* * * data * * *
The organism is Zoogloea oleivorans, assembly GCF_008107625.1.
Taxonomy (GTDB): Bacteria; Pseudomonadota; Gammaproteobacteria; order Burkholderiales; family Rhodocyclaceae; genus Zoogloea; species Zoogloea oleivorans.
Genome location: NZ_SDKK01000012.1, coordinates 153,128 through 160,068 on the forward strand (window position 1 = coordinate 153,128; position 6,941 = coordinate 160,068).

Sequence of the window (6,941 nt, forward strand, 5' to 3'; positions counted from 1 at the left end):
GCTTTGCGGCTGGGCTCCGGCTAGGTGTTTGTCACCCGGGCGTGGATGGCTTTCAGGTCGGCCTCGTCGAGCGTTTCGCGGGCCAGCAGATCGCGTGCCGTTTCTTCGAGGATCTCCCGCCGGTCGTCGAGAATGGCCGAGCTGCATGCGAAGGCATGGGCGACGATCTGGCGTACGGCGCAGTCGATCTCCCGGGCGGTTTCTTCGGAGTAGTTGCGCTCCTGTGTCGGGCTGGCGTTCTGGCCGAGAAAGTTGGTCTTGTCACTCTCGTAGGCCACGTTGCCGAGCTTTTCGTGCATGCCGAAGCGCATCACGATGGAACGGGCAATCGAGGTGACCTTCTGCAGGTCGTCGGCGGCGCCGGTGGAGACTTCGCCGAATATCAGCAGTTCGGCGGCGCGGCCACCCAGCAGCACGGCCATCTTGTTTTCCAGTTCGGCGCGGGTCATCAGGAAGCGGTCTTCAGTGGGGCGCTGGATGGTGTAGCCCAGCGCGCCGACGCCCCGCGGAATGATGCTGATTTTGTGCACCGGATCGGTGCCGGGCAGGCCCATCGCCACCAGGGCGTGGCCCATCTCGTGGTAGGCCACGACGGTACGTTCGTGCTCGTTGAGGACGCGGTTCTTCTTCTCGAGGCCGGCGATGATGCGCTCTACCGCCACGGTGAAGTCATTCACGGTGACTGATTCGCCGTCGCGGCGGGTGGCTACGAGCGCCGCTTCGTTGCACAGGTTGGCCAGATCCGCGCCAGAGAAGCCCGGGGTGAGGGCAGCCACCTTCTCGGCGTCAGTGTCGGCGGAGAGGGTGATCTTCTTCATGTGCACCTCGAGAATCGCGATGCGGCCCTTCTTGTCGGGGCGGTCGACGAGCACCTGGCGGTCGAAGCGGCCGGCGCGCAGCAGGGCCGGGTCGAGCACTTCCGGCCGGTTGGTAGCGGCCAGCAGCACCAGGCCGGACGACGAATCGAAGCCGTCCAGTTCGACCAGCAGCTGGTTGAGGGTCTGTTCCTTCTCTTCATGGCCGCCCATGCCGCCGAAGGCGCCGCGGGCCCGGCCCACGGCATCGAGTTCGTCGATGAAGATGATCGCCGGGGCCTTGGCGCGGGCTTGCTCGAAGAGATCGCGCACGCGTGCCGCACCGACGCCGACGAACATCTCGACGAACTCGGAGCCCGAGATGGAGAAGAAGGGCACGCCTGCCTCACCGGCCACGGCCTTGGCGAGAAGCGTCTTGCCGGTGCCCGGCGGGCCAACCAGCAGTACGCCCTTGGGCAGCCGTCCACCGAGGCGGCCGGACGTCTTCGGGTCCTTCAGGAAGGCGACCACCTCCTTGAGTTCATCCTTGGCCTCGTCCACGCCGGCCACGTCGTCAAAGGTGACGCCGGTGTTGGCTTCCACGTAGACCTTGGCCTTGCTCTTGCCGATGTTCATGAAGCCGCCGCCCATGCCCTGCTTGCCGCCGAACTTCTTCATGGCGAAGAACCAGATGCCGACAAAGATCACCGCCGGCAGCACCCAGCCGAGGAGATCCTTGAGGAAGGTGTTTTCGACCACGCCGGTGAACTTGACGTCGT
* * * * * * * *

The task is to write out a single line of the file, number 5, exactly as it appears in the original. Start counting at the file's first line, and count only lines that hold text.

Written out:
GCTTTGCGGCTGGGCTCCGGCTAGGTGTTTGTCACCCGGGCGTGGATGGCTTTCAGGTCGGCCTCGTCGAGCGTTTCGCGGGCCAGCAGATCGCGTGCCGTTTCTTCGAGGATCTCCCGCCGGTCGTCGAGAATGGCCGAGCTGCATGCGAAGGCATGGGCGACGATCTGGCGTACGGCGCAGTCGATCTCCCGGGCGGTTTCTTCGGAGTAGTTGCGCTCCTGTGTCGGGCTGGCGTTCTGGCCGAGAAAGTTGGTCTTGTCACTCTCGTAGGCCACGTTGCCGAGCTTTTCGTGCATGCCGAAGCGCATCACGATGGAACGGGCAATCGAGGTGACCTTCTGCAGGTCGTCGGCGGCGCCGGTGGAGACTTCGCCGAATATCAGCAGTTCGGCGGCGCGGCCACCCAGCAGCACGGCCATCTTGTTTTCCAGTTCGGCGCGGGTCATCAGGAAGCGGTCTTCAGTGGGGCGCTGGATGGTGTAGCCCAGCGCGCCGACGCCCCGCGGAATGATGCTGATTTTGTGCACCGGATCGGTGCCGGGCAGGCCCATCGCCACCAGGGCGTGGCCCATCTCGTGGTAGGCCACGACGGTACGTTCGTGCTCGTTGAGGACGCGGTTCTTCTTCTCGAGGCCGGCGATGATGCGCTCTACCGCCACGGTGAAGTCATTCACGGTGACTGATTCGCCGTCGCGGCGGGTGGCTACGAGCGCCGCTTCGTTGCACAGGTTGGCCAGATCCGCGCCAGAGAAGCCCGGGGTGAGGGCAGCCACCTTCTCGGCGTCAGTGTCGGCGGAGAGGGTGATCTTCTTCATGTGCACCTCGAGAATCGCGATGCGGCCCTTCTTGTCGGGGCGGTCGACGAGCACCTGGCGGTCGAAGCGGCCGGCGCGCAGCAGGGCCGGGTCGAGCACTTCCGGCCGGTTGGTAGCGGCCAGCAGCACCAGGCCGGACGACGAATCGAAGCCGTCCAGTTCGACCAGCAGCTGGTTGAGGGTCTGTTCCTTCTCTTCATGGCCGCCCATGCCGCCGAAGGCGCCGCGGGCCCGGCCCACGGCATCGAGTTCGTCGATGAAGATGATCGCCGGGGCCTTGGCGCGGGCTTGCTCGAAGAGATCGCGCACGCGTGCCGCACCGACGCCGACGAACATCTCGACGAACTCGGAGCCCGAGATGGAGAAGAAGGGCACGCCTGCCTCACCGGCCACGGCCTTGGCGAGAAGCGTCTTGCCGGTGCCCGGCGGGCCAACCAGCAGTACGCCCTTGGGCAGCCGTCCACCGAGGCGGCCGGACGTCTTCGGGTCCTTCAGGAAGGCGACCACCTCCTTGAGTTCATCCTTGGCCTCGTCCACGCCGGCCACGTCGTCAAAGGTGACGCCGGTGTTGGCTTCCACGTAGACCTTGGCCTTGCTCTTGCCGATGTTCATGAAGCCGCCGCCCATGCCCTGCTTGCCGCCGAACTTCTTCATGGCGAAGAACCAGATGCCGACAAAGATCACCGCCGGCAGCACCCAGCCGAGGAGATCCTTGAGGAAGGTGTTTTCGACCACGCCGGTGAACTTGACGTCGT